Coming to Druidry, one of the things a person will do (if they are serious) is explore the changes to self that bring thoughts, feelings, and behaviour in line with Druidry itself. This is not unusual – all religions offer us such approaches. If you successfully align thoughts, feelings and actions along spiritual principles, your personality will change. One of the things religion shows us is that personality itself is really quite malleable.
Who we are is a cobbled together amalgam of many things. Our genes have an influence. The family environment we grew up in gave us our baselines for what’s normal and what isn’t. Wider cultures, brought to us through school, television, what happens around us, media, what we are told happens around us, what we read. The things we imagine also help to shape us. From that vast array of input we make vast numbers of tiny unconscious choices about what to believe and reject, what to ignore and uphold. Dissect your personality and most of what you have you can trace back to influences, experiences, choices and the habits of your first household. Personality may be intrinsic to how we think of ourselves, and it tends to inform and filter our whole life experience, but much of it is an unconsidered fabrication.
To varying degrees, religions expose the illusion of self. Buddhism is really explicit about doing this, while monotheism seems much less so, but all offer ways of being that align a person with whatever the faith considers optimal. Submission/ subservience to higher powers and by extension, the priesthood of that higher power is frequently encouraged and a significant part of why atheists find the whole business so objectionable. However, if your identity, personality and relationship with the world is an improvised, unconsidered selection of random accidents, this is perhaps not helpful to you either.
For a person coming to Druidry, there’s not a lot of upfront information about who you are supposed to be. The wise old Druid archetype offers a possible endpoint, but clearly you can’t start there. Nature offers an array of models – to be natural can mean anything you want it to mean. Poisonous toadstools are natural. So is the partner-eating mantis. Human nature allows for all imaginable variations. We talk about being ‘authentic’ but when you arrive at Druidry with a tangled mess of self built up from everywhere you’ve been and your reactions to everything you’ve encountered… ‘authentic’ can be a bit of a mystery.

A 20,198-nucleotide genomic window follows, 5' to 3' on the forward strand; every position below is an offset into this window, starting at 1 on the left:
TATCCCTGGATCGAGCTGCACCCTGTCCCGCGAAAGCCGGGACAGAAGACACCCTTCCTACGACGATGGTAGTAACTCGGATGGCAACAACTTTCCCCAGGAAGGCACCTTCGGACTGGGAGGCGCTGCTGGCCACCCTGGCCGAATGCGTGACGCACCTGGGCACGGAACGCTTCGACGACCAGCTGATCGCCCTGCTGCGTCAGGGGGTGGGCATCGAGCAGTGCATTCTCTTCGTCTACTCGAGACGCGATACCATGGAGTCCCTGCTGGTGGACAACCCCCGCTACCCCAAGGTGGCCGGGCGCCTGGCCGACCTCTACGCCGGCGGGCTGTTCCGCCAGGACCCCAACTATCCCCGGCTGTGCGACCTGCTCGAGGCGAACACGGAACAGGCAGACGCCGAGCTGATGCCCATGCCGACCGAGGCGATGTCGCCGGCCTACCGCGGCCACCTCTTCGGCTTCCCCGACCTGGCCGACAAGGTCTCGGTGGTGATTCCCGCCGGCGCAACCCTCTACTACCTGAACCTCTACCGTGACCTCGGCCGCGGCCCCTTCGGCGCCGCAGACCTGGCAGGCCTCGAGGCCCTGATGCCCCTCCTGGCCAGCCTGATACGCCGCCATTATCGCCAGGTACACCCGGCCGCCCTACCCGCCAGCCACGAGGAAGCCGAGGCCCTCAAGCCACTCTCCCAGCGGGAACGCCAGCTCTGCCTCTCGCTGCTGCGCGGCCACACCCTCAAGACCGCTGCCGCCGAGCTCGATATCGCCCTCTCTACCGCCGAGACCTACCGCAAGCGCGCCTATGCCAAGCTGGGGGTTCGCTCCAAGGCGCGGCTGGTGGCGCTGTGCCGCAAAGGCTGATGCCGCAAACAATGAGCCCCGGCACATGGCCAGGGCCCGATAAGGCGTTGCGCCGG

Simply, there is no behavioural template to magically align your personality with the principles of Druidry. Nothing we do actually works that way, which can be disorientating, demoralising, and frustrating. There are no easy measures to tell if you are doing it ‘right’ even.
“Know thyself” – which is a Greek instruction, not a Celtic one – is probably the most important piece of religious instruction out there. Find out who you are. Make sense of your reactions and feelings. Become the text that you study, and cross reference that to other texts, human; papery and nature based. Find out what makes you tick, and trace those threads of thinking and feeling. It will take years. You may well never manage the whole job, but that’s fine.
As you go through, finding out who you are and how you got to be here, you will find some of those sources please you more than others. On reflection there will be aspects of you that you like and wish to cultivate, and other bits you want to change. You will find virtues, values and vices, strengths and weaknesses, habits that help and habits that hinder. As you work out who you are, you will inevitably start to think about who you want to be, and how to get there. Slowly, over time, this self scrutiny and contemplation will lead you not to some one size fits all Druid model of how to be, but to your own, personal model of how to be the person you want to be. One of the things I have come to think from this journey, is that the person we choose to be is our most authentic self, and the only version of self not dropped on us from outside. The act of choosing makes something far more ‘me’ than the unconscious absorption that is the more usual method.